Dr Tulp and the Theatre of Zoom
Authors: Westling, C., Bevan-Mogg, W. and Neumann, A.
Dates: 16-17 July 2020Abstract:
Annja Neumann, CDH Postdoctoral Fellow in Digital Humanities, Carina Westling, Lecturer in Cross-Platform media and Wendy Bevan-Mogg, Lecturer in Film Production, both of Bournemouth University
‘It’s hard to judge a life by its body. Maybe it’s a side effect of the job, but I quite like my bodies to have a bit more movement in them.’
There have always been parallels between medical performances (the operating theatre) and those undertaken in other theatres; and in both cases a key issue concerns how bodies are staged, laid out, anatomized, mapped and how they materialize. Nowhere is this parallel made clearer than in Rembrandt’s canonical painting De anatomische les van Dr Nicolaes Tulp (1632), and in re-workings associated with it spanning the early nineteenth century to the present day: Arthur Schnitzler’s medical drama Professor Bernhardi (1912), for instance, Christian Petzold’s film Barbara (2012) or Maylis de Kerangal’s novel Mend the Living (2016). Across the last two centuries, such reworkings re-appear across different media, often at points of crisis.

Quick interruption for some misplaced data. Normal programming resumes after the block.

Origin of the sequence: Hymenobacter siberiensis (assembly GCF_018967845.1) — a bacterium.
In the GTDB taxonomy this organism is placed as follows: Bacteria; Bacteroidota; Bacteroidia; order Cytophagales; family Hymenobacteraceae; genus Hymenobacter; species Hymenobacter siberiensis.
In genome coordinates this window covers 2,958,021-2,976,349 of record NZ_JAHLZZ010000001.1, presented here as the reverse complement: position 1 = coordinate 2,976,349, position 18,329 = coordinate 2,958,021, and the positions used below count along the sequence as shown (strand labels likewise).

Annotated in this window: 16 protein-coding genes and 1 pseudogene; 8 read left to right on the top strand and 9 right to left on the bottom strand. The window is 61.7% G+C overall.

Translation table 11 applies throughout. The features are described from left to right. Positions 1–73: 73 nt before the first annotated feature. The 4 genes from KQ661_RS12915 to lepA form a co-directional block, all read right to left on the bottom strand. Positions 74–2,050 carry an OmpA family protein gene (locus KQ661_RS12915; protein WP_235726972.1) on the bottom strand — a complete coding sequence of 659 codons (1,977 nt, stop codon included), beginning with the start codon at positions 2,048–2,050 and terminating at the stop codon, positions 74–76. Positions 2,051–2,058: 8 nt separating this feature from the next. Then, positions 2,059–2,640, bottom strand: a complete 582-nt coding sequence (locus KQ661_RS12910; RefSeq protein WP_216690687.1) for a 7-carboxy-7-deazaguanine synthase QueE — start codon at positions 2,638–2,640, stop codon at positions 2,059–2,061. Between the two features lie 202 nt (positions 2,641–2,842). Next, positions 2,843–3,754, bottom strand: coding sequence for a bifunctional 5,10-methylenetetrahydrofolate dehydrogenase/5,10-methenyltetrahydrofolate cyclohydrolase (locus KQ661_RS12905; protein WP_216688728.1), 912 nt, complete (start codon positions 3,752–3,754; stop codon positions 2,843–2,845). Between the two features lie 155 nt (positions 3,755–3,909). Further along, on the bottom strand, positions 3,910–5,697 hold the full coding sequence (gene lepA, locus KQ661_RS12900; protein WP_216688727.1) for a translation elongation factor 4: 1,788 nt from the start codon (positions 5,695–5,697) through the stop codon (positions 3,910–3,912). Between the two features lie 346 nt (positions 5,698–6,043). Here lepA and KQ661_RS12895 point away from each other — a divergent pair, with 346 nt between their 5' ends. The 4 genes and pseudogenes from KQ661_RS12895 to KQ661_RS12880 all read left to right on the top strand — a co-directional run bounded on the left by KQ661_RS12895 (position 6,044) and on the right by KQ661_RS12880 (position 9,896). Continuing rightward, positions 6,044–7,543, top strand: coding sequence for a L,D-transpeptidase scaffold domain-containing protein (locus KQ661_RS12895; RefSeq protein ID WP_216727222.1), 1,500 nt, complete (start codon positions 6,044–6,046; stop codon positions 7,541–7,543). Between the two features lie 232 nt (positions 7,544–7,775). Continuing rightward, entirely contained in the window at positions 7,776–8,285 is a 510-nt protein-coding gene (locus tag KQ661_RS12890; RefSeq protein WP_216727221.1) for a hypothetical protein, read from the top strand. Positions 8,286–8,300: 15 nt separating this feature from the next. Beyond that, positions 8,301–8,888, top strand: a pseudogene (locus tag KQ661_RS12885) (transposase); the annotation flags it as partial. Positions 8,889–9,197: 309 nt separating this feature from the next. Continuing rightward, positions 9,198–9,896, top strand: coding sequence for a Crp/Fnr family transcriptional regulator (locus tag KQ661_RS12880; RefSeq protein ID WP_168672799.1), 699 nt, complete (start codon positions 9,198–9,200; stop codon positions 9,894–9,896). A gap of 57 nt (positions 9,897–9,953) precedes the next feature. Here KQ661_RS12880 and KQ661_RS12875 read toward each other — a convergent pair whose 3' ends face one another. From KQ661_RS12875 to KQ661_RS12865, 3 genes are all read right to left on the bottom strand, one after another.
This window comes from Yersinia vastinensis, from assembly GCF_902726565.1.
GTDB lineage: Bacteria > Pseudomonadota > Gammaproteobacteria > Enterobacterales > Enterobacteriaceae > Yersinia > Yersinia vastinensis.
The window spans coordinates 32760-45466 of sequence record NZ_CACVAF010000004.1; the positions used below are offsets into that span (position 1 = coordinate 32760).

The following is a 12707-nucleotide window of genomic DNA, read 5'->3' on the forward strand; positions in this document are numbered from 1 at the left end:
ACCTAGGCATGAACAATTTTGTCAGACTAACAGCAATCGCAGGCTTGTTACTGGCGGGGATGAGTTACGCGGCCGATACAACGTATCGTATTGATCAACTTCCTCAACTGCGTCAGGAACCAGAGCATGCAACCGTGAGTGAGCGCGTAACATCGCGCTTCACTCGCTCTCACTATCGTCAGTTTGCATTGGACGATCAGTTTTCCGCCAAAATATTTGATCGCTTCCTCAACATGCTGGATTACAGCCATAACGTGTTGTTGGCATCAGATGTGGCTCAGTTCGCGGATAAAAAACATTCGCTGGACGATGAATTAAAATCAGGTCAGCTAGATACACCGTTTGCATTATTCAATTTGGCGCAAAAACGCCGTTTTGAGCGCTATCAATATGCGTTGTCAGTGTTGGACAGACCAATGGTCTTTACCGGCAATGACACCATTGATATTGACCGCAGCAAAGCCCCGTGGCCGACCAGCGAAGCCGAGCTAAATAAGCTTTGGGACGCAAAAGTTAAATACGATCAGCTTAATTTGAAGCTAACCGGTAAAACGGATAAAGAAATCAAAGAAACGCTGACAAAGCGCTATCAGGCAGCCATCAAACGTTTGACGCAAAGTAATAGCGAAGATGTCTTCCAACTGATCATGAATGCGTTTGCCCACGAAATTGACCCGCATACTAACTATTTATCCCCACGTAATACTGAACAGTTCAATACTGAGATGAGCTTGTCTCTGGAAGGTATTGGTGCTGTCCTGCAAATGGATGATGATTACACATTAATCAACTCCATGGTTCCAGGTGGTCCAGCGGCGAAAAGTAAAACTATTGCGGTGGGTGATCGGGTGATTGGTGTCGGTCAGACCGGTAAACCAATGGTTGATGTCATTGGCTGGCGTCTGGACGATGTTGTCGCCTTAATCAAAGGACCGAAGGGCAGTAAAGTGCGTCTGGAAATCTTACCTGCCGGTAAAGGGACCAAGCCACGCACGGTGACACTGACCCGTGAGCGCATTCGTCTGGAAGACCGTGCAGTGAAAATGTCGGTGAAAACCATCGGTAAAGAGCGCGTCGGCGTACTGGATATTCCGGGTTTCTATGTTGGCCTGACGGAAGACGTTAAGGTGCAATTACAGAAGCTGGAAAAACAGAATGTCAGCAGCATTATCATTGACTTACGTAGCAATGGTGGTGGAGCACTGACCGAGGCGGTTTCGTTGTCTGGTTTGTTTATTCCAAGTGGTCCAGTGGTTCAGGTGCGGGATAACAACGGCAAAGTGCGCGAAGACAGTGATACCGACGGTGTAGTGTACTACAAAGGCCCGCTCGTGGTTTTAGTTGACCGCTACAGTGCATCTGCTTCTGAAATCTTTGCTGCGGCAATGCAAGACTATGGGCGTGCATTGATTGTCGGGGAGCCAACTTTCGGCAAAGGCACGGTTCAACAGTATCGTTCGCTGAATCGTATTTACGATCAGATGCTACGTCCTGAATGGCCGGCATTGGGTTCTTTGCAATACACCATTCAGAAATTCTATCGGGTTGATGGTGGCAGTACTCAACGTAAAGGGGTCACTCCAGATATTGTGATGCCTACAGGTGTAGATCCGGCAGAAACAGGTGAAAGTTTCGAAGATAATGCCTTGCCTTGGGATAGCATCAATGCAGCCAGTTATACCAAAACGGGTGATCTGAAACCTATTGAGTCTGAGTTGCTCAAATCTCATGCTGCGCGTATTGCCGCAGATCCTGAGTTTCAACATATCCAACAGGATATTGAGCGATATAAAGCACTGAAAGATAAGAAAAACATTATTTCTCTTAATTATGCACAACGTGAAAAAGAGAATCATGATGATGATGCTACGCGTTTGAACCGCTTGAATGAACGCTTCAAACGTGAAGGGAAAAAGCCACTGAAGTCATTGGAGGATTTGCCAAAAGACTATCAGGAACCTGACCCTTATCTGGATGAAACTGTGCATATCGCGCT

In the wake of the Covid-19 Pandemic, we have adapted Rembrandt’s powerful theatrical setting to the virtual environment now used by so many to interact with each other to produce an on-line series of performances and a workshop. As it takes place within Dr Tulp’s Zoom theatre, this unfolding autopsy will expose the tissues that demarcate the interior and the exterior. The focus shifts, in the process, between the audience and the object of investigation, each gradually becoming more unstable. Four participants at a time will meet digital Tulp in a twelve-minute performance, repeated four times per hour.
Inspired by the mass shift to online spaces during the COVID-19 pandemic, the co-producers Annja Neuman, Carina Westling and Wendy Bevan-Mogg seek to examine how online interaction ‘de-abjectifies’ the human body (Lemma, 2015), by banishing its messy form and leaked fluids, and how Zoom promotes the illusion of interpersonal transparency and immediate communication.